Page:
What researchers do know is that we can protect against brain fail, without an app. It’s as simple as regularly challenging your brain by giving it a workout. In other words, cognitive training exercises don’t need to be formal. In fact, you might already be doing them. 

Researchers have found that when older people are exposed to the idea that aging is a one-way street to mental mush, they do worse on memory tests. Screw that!

Put Together Your Best Brain Training Program

The short version: Take on a challenge, all the better with a friend. Here are three tips to help you design a brain training program you’ll stick with:

Cognitive Training Tip #1: Learn Something New Researchers have found that the best “cognitive leisure activities” (i.e. fun stuff that helps to offset brain fail) include intellectual stimulation, new skills, and communication. These cognitive training exercises form new neural pathways, and it’s those pathways that keep people sharp as they age. If your brain isn’t doing anything new, information moves along the same old routes instead of building new ones.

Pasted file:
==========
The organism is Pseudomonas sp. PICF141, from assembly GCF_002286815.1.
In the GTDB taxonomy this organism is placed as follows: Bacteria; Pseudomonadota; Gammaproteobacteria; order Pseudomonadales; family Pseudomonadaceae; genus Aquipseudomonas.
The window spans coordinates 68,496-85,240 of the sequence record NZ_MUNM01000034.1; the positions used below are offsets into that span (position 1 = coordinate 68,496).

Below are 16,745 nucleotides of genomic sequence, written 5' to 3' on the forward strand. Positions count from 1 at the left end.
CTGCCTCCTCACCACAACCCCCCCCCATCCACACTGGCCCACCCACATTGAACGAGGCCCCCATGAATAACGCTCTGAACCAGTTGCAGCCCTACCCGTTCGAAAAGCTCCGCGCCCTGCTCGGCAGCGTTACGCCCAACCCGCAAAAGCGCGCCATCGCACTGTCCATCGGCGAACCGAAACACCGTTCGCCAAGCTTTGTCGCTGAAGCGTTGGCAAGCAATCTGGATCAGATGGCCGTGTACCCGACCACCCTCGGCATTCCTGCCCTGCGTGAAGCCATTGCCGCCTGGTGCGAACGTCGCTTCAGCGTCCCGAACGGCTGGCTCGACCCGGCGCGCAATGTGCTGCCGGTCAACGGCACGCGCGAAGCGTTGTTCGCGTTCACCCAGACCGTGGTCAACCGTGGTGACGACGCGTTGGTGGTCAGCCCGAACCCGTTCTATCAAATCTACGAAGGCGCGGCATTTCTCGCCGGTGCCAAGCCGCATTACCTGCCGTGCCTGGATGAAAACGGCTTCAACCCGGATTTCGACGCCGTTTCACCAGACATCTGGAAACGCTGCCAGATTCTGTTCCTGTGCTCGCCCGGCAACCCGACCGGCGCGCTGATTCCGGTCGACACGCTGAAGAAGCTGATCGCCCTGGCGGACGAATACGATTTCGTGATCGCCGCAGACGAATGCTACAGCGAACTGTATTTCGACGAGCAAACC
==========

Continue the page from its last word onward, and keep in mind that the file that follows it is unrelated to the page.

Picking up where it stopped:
Cognitive Training Tip #2: Make Time to Socialize Stretching your brain solo is good, but adding friends is better. In addition to all the other benefits of hanging out with friends, socializing brings a specific advantage to cognitive training exercises. Unless you want to be the a-hole who exhibits zero curiosity about other people, social activity flexes attention and memory. Plus, if you’re, say, auditing a college course or joining a book club, you’ll learn something by listening to the thoughts and opinions of other, upping the intellectual stimulation all the more.